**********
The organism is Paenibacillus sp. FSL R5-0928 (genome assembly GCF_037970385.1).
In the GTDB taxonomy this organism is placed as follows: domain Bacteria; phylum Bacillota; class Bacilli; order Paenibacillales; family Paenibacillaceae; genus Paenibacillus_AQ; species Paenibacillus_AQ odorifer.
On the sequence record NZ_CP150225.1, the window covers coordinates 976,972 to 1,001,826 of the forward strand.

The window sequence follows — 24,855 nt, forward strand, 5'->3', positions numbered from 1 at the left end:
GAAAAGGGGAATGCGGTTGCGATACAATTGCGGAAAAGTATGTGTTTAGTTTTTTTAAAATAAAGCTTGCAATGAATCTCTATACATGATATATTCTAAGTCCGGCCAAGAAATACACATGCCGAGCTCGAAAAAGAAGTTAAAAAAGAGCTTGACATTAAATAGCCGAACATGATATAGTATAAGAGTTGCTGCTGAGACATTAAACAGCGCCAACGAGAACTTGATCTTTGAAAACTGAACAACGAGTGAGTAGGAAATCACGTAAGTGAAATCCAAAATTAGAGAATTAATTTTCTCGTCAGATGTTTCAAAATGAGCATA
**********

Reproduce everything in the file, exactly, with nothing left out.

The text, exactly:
The organism is Paenibacillus sp. FSL R5-0928 (genome assembly GCF_037970385.1).
In the GTDB taxonomy this organism is placed as follows: domain Bacteria; phylum Bacillota; class Bacilli; order Paenibacillales; family Paenibacillaceae; genus Paenibacillus_AQ; species Paenibacillus_AQ odorifer.
On the sequence record NZ_CP150225.1, the window covers coordinates 976,972 to 1,001,826 of the forward strand.

The window sequence follows — 24,855 nt, forward strand, 5'->3', positions numbered from 1 at the left end:
GAAAAGGGGAATGCGGTTGCGATACAATTGCGGAAAAGTATGTGTTTAGTTTTTTTAAAATAAAGCTTGCAATGAATCTCTATACATGATATATTCTAAGTCCGGCCAAGAAATACACATGCCGAGCTCGAAAAAGAAGTTAAAAAAGAGCTTGACATTAAATAGCCGAACATGATATAGTATAAGAGTTGCTGCTGAGACATTAAACAGCGCCAACGAGAACTTGATCTTTGAAAACTGAACAACGAGTGAGTAGGAAATCACGTAAGTGAAATCCAAAATTAGAGAATTAATTTTCTCGTCAGATGTTTCAAAATGAGCATA